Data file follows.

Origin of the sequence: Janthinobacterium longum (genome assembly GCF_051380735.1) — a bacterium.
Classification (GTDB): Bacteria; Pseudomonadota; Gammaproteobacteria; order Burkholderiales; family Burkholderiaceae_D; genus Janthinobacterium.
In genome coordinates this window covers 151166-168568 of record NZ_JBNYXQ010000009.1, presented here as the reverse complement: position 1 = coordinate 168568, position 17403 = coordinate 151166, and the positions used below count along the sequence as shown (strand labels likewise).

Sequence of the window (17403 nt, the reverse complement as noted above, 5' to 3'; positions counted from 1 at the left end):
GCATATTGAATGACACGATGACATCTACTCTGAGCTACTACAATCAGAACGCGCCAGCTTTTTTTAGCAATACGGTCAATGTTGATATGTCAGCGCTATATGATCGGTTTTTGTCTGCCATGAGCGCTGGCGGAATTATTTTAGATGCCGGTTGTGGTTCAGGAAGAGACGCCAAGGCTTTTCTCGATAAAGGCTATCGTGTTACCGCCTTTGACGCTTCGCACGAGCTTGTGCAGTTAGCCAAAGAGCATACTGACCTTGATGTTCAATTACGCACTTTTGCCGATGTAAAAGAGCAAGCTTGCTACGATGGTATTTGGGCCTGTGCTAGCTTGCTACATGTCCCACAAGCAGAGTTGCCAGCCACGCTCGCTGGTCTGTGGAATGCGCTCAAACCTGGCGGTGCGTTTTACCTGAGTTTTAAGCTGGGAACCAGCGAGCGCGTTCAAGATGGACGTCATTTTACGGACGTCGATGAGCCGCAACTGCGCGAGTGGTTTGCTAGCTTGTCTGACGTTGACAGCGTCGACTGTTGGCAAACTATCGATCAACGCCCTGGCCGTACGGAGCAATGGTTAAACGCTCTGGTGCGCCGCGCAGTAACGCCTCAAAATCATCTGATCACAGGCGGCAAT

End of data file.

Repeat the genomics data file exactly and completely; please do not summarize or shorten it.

Origin of the sequence: Janthinobacterium longum (genome assembly GCF_051380735.1) — a bacterium.
Classification (GTDB): Bacteria; Pseudomonadota; Gammaproteobacteria; order Burkholderiales; family Burkholderiaceae_D; genus Janthinobacterium.
In genome coordinates this window covers 151166-168568 of record NZ_JBNYXQ010000009.1, presented here as the reverse complement: position 1 = coordinate 168568, position 17403 = coordinate 151166, and the positions used below count along the sequence as shown (strand labels likewise).

Sequence of the window (17403 nt, the reverse complement as noted above, 5' to 3'; positions counted from 1 at the left end):
GCATATTGAATGACACGATGACATCTACTCTGAGCTACTACAATCAGAACGCGCCAGCTTTTTTTAGCAATACGGTCAATGTTGATATGTCAGCGCTATATGATCGGTTTTTGTCTGCCATGAGCGCTGGCGGAATTATTTTAGATGCCGGTTGTGGTTCAGGAAGAGACGCCAAGGCTTTTCTCGATAAAGGCTATCGTGTTACCGCCTTTGACGCTTCGCACGAGCTTGTGCAGTTAGCCAAAGAGCATACTGACCTTGATGTTCAATTACGCACTTTTGCCGATGTAAAAGAGCAAGCTTGCTACGATGGTATTTGGGCCTGTGCTAGCTTGCTACATGTCCCACAAGCAGAGTTGCCAGCCACGCTCGCTGGTCTGTGGAATGCGCTCAAACCTGGCGGTGCGTTTTACCTGAGTTTTAAGCTGGGAACCAGCGAGCGCGTTCAAGATGGACGTCATTTTACGGACGTCGATGAGCCGCAACTGCGCGAGTGGTTTGCTAGCTTGTCTGACGTTGACAGCGTCGACTGTTGGCAAACTATCGATCAACGCCCTGGCCGTACGGAGCAATGGTTAAACGCTCTGGTGCGCCGCGCAGTAACGCCTCAAAATCATCTGATCACAGGCGGCAAT